The bratty, blond socialites Shawn and Marlon Wayans impersonate in "White Chicks" are vain, shallow, ignorant, addicted to designer labels, rude to people of color, and possibly soulless. But white? Not so much.
The Wayanses' brown skin and long athletic frames are hidden beneath elaborate prosthetic suits and flaxen wigs that make them look, alternately, like life-size Barbie dolls and the ceramic Michael Jackson of that famous Jeff Koons sculpture: subhumanly artificial. Their lack of physical resemblance to actual spoiled dingbats goes unnoticed by everybody in this patchy, inept satire.
But the movie doesn't care about biological whiteness so much as its cultural twin, and, on that front, the movie's timing really couldn't be any better. White girls' flaunty entitlement might be displacing hip-hop materialism as popular culture's number one attitude. Lindsay Lohan was thoroughly obnoxious in "Confessions of a Teenage Drama Queen," only to reform and square off against mean girls; the global popularity of Britney Spears cannot be stopped; people love Jessica Simpson's brilliant dimness and can't stop reading best-selling junk food such as "The Devil Wears Prada" and "Bergdorf Blondes." Meanwhile, West Coast princesses Paris Hilton and Nicole Richie run amok, again, through middle America.
Into this explosion of girls behaving badly step the Wayanses, comedians capable of spotting the trend (or is it an epidemic?) and brutalizing it. Shawn and Marlon play Kevin and Marcus Copeland, two ne'er-do-well FBI agents given a probationary assignment to escort hotel heiresses the Wilson sisters, Brittany and Tiffany (Maitland Ward and Anne Dudek), from their private jet to the Hamptons for Labor Day. There's a car accident. The girls get scratches on their faces and refuse to be seen with boo-boos. But the Wilsons need to arrive safe and sound or Kevin and Marcus will be fired. So rather than explain the truth to their irritable chief (Frankie Faison), they call in the bureau's masters of disguise to turn them into impostor Wilson sisters, who arrive at the Hamptons just in time to fool everybody -- nemeses and fake friends alike -- into thinking that these taller, kinder, more albino-looking girls are the real things. The actual Wilsons sit and pout somewhere in Manhattan. (Oh, I forgot to mention that the sisters are also the objects of a kidnapping plot.)Those waiting to see entitled girls savaged for 100 minutes will probably find "White Chicks" the year's most disappointing movie. Marlon, Shawn, and Keenen Ivory Wayans, who directs "White Chicks" -- and barely -- also made the first two installments of "Scary Movie," which showed us white popular culture through black eyes. The view was unprecedented and, for the most part, outrageous and entertainingly stupid. Only occasionally does the movie, which Shawn and Marlon wrote with three other people, play fast and loose with racial difference in a way that produces any legitimate laughs. The fake sisters, in one very funny example, hop in a car with three of the Wilsons' pals, who flip out when Vanessa Carlton's three-year-old preppy ditty "A Thousand Miles" comes on the radio (it's their "jam"), and the fake Wilsons encourage them to listen to an R-rated rap song instead. The friends object because it contains the "N" word. One sister says, "Nobody's around," so the whole car breaks into bumptious obscenities.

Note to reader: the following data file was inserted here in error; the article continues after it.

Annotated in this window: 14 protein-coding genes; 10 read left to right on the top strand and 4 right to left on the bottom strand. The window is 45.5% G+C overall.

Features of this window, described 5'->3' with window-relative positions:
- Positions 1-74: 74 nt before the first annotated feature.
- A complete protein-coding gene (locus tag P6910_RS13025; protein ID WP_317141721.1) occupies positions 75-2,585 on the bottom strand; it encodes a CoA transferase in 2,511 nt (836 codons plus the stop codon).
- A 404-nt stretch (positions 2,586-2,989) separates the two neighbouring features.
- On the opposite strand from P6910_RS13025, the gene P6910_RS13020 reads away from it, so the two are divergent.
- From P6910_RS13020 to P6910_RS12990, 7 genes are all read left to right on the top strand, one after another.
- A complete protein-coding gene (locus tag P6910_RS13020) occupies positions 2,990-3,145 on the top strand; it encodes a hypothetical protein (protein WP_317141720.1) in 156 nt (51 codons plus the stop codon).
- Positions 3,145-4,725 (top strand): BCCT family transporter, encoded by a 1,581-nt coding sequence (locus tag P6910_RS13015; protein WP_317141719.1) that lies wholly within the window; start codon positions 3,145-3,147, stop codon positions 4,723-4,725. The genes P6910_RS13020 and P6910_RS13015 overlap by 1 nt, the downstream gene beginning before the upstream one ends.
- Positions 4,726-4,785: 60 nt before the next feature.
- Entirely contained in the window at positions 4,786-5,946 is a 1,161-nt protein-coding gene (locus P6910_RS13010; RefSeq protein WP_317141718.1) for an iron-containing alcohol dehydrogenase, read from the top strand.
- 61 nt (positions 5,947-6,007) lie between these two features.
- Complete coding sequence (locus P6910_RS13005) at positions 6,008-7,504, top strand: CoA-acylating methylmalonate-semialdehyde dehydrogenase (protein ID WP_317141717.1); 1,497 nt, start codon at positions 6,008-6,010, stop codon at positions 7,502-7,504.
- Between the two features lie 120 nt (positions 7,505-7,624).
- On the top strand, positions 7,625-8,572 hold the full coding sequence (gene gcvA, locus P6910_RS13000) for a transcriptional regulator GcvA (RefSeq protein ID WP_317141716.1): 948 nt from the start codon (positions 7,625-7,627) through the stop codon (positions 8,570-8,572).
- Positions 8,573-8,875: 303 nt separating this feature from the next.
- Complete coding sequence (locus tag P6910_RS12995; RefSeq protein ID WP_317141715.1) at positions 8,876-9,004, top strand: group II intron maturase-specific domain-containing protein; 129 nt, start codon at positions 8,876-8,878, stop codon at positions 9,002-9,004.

More often, the movie makes a beeline for bathroom jokes, assorted antics, and side plots. Marcus is chasing a pretty journalist, while Kevin is running from his suspicious wife and a muscle-bound, self-hating playboy who's addicted to white women. The playboy is played by the very funny Terry Crews, of "Baadasssss!" and "Soul Plane," who seems to be spending his year stealing scenes in neo-blaxploitation movies. When he's around, the movie has the antic spirit of low-low-rent Marx Brothers.
Otherwise, Keenen Ivory Wayans treats "White Chicks" not as burlesque or farce but as an action comedy that wouldn't seem fresh if it came out in 1984. The film feels long when it should be brisk, and it's bloated with stretches of hot, dead air. The racial kitsch goes nowhere. That's unfortunate: White chicks from the Olsens to the Hiltons are here for the skewering, but the shabby jabs by the Wayanses mean these sisters will have to do it for themselves.
Wesley Morris can be reached at email@example.com.
Directed by: Keenen Ivory Wayans
Written by: Shawn Wayans, Marlon Wayans, Andy McElfresh, Michael Anthony Snowden, and Xavier Cook
Starring: MarlonWayans, Shawn Wayans, Brittany Daniel, Terry Crews, Frankie Faison, Lochlyn Munro, Jaime King, and John Heard
At: Boston Common, Fenway, suburbs
Running time: 111 minutes
Rated: PG-13 (crude and sexual humor, language, drug content)